viewed, how it is shared and created within diasporic resources, and therefore, how Twitter

infiltrates this process to provide a technology for a continuous practice of identity construction

and familial and cultural memory by a small subset of the African Diaspora.

2.1 Humanity’s Misnaming and the African Diaspora

“What does it mean to be a human?” Answering this question has become more

complicated the further along scholars, intellectuals, and the general population study and inhabit

this world. Lewis Gordon, in An Introduction to Africana Philosophy, discusses and analyzes

historical events that swayed the tide of society, and particularly Black communities across the

globe. Gordon (2008) states that compounding factors in 1492, such as the voyage by

Christopher Columbus, the end of occupation of Black and/or Arab Moors in Spain, and

Portuguese explorer Vasco De Gama setting sail to India (the first link between Europe and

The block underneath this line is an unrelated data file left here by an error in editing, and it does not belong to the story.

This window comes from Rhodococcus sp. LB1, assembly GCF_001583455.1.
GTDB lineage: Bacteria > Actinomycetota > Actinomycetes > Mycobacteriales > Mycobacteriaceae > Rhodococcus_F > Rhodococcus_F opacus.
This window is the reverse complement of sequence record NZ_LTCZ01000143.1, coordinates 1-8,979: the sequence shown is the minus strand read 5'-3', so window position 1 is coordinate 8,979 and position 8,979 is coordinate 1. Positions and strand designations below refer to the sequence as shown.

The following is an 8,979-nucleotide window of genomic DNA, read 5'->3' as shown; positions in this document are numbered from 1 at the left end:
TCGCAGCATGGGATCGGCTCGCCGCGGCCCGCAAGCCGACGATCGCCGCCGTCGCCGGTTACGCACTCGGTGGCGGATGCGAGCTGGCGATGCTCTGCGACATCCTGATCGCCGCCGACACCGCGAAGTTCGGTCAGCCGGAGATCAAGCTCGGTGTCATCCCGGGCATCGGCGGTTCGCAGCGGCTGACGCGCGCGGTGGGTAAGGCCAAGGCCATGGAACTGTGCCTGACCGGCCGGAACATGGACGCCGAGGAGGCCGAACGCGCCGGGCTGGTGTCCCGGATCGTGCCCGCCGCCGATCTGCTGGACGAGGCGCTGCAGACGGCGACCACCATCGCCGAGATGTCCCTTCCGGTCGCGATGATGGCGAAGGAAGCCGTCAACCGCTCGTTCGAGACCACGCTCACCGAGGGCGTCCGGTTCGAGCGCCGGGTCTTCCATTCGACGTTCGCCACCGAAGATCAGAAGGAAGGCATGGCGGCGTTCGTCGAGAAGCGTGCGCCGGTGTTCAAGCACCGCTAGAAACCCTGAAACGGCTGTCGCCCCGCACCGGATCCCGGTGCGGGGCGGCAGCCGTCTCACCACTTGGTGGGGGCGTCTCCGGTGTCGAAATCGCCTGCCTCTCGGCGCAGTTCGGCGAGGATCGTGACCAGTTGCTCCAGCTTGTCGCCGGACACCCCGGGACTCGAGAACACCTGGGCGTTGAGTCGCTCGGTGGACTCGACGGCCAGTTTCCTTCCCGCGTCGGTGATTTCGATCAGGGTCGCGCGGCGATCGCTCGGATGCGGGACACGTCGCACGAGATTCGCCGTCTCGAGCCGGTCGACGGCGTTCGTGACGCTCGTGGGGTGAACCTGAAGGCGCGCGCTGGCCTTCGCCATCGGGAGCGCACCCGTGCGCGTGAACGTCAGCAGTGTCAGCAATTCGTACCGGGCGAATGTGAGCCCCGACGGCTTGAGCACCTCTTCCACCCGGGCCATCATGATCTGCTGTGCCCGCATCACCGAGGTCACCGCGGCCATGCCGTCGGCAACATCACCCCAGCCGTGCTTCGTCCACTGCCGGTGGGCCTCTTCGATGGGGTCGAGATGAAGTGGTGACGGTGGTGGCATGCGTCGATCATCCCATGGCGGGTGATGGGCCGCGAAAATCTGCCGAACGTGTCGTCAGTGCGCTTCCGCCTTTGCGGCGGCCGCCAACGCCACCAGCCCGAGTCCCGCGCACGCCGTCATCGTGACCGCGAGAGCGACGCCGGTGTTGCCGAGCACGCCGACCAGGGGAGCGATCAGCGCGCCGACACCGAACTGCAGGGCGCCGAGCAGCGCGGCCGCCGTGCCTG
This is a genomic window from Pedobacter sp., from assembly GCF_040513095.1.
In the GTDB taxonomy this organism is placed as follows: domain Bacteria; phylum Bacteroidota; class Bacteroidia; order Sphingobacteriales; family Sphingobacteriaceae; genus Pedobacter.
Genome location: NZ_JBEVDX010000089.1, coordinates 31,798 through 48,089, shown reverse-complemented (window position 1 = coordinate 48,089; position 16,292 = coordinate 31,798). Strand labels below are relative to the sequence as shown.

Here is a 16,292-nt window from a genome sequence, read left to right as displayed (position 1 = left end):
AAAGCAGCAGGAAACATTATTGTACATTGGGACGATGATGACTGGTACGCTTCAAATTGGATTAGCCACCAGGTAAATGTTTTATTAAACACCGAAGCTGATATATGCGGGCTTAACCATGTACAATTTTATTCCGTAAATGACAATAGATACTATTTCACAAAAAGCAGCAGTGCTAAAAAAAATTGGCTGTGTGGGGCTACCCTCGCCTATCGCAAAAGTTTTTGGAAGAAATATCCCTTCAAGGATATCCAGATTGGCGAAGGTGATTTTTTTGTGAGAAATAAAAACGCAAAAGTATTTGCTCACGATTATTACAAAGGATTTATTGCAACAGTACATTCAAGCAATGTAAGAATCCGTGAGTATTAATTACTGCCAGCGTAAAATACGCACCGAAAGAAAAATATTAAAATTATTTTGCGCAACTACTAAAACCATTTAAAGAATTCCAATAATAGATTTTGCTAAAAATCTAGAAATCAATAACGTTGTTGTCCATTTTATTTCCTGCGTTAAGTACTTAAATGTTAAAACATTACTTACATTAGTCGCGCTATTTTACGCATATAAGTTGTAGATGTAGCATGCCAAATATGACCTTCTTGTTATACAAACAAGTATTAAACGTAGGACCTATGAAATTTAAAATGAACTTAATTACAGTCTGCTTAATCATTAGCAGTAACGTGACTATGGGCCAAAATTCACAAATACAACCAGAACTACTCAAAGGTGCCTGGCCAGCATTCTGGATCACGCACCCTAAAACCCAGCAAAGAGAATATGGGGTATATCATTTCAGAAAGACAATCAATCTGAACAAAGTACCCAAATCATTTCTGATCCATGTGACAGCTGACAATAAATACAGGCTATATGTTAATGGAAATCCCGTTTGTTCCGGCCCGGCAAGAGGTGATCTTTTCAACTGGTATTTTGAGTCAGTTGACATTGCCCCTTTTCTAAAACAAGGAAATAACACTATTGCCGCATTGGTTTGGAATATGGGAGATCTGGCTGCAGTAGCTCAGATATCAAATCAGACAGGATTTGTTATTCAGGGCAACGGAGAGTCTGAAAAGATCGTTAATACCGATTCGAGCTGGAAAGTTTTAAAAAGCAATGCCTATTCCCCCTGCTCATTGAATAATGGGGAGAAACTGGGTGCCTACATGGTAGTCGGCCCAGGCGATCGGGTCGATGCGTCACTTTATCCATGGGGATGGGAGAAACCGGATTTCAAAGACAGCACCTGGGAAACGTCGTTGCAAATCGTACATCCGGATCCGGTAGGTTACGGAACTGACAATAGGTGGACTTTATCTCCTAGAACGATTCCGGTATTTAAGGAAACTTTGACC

Asia), resulted in the formation of the Western world, or what is known as the period of

Modernity. The Western world, during Modernity, figuratively constructed regions of the world;


continent. These symbolic categorical regions allowed for physical enactments of imperialism,

colonization, and enslavement. Gordon (2008) writes:

The European began to develop a sense of the self in which there was supposedly a primal, mythical exemplification of wisdom itself, and the place that became the epitome of this sense of self became Hellenic civilization, a place whose foundational role took racialized form in nineteenth-century scholarship on the history of philosophy (pg. 5)